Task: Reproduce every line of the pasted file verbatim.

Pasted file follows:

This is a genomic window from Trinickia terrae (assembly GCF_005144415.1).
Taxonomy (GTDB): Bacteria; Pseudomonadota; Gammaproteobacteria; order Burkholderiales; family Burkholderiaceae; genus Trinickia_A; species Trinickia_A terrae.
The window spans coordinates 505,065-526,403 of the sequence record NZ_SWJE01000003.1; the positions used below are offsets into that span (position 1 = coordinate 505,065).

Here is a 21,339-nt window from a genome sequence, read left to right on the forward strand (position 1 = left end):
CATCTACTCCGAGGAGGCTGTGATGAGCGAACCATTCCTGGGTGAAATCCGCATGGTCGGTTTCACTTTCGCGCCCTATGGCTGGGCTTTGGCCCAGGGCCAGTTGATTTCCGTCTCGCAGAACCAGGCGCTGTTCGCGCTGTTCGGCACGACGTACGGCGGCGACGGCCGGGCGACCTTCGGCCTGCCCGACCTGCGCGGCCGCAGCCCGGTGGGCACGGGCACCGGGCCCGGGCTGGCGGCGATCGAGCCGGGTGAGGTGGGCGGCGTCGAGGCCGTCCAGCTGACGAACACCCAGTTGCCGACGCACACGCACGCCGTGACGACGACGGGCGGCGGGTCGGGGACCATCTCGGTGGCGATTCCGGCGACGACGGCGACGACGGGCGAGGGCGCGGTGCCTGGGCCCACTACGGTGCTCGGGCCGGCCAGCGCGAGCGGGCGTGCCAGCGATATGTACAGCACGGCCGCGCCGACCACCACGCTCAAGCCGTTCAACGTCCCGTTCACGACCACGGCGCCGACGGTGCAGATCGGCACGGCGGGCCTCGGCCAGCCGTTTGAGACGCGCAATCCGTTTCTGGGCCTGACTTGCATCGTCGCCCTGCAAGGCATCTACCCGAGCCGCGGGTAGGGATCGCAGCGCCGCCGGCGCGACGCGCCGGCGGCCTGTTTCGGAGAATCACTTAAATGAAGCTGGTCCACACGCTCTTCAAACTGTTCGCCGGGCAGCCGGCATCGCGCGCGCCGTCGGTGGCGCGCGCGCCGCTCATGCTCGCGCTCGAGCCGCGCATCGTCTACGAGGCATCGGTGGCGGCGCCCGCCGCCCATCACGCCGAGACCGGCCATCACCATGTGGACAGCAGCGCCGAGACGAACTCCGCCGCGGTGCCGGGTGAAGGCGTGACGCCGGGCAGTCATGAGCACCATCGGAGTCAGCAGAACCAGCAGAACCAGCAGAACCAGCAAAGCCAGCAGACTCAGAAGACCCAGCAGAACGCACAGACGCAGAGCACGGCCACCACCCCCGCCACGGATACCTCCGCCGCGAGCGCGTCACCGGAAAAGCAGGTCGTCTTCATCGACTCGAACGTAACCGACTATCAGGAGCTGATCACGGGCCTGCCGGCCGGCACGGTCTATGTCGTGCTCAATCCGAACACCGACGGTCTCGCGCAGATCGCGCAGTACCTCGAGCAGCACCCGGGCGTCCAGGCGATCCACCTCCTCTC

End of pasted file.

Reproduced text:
This is a genomic window from Trinickia terrae (assembly GCF_005144415.1).
Taxonomy (GTDB): Bacteria; Pseudomonadota; Gammaproteobacteria; order Burkholderiales; family Burkholderiaceae; genus Trinickia_A; species Trinickia_A terrae.
The window spans coordinates 505,065-526,403 of the sequence record NZ_SWJE01000003.1; the positions used below are offsets into that span (position 1 = coordinate 505,065).

Here is a 21,339-nt window from a genome sequence, read left to right on the forward strand (position 1 = left end):
CATCTACTCCGAGGAGGCTGTGATGAGCGAACCATTCCTGGGTGAAATCCGCATGGTCGGTTTCACTTTCGCGCCCTATGGCTGGGCTTTGGCCCAGGGCCAGTTGATTTCCGTCTCGCAGAACCAGGCGCTGTTCGCGCTGTTCGGCACGACGTACGGCGGCGACGGCCGGGCGACCTTCGGCCTGCCCGACCTGCGCGGCCGCAGCCCGGTGGGCACGGGCACCGGGCCCGGGCTGGCGGCGATCGAGCCGGGTGAGGTGGGCGGCGTCGAGGCCGTCCAGCTGACGAACACCCAGTTGCCGACGCACACGCACGCCGTGACGACGACGGGCGGCGGGTCGGGGACCATCTCGGTGGCGATTCCGGCGACGACGGCGACGACGGGCGAGGGCGCGGTGCCTGGGCCCACTACGGTGCTCGGGCCGGCCAGCGCGAGCGGGCGTGCCAGCGATATGTACAGCACGGCCGCGCCGACCACCACGCTCAAGCCGTTCAACGTCCCGTTCACGACCACGGCGCCGACGGTGCAGATCGGCACGGCGGGCCTCGGCCAGCCGTTTGAGACGCGCAATCCGTTTCTGGGCCTGACTTGCATCGTCGCCCTGCAAGGCATCTACCCGAGCCGCGGGTAGGGATCGCAGCGCCGCCGGCGCGACGCGCCGGCGGCCTGTTTCGGAGAATCACTTAAATGAAGCTGGTCCACACGCTCTTCAAACTGTTCGCCGGGCAGCCGGCATCGCGCGCGCCGTCGGTGGCGCGCGCGCCGCTCATGCTCGCGCTCGAGCCGCGCATCGTCTACGAGGCATCGGTGGCGGCGCCCGCCGCCCATCACGCCGAGACCGGCCATCACCATGTGGACAGCAGCGCCGAGACGAACTCCGCCGCGGTGCCGGGTGAAGGCGTGACGCCGGGCAGTCATGAGCACCATCGGAGTCAGCAGAACCAGCAGAACCAGCAGAACCAGCAAAGCCAGCAGACTCAGAAGACCCAGCAGAACGCACAGACGCAGAGCACGGCCACCACCCCCGCCACGGATACCTCCGCCGCGAGCGCGTCACCGGAAAAGCAGGTCGTCTTCATCGACTCGAACGTAACCGACTATCAGGAGCTGATCACGGGCCTGCCGGCCGGCACGGTCTATGTCGTGCTCAATCCGAACACCGACGGTCTCGCGCAGATCGCGCAGTACCTCGAGCAGCACCCGGGCGTCCAGGCGATCCACCTCCTCTC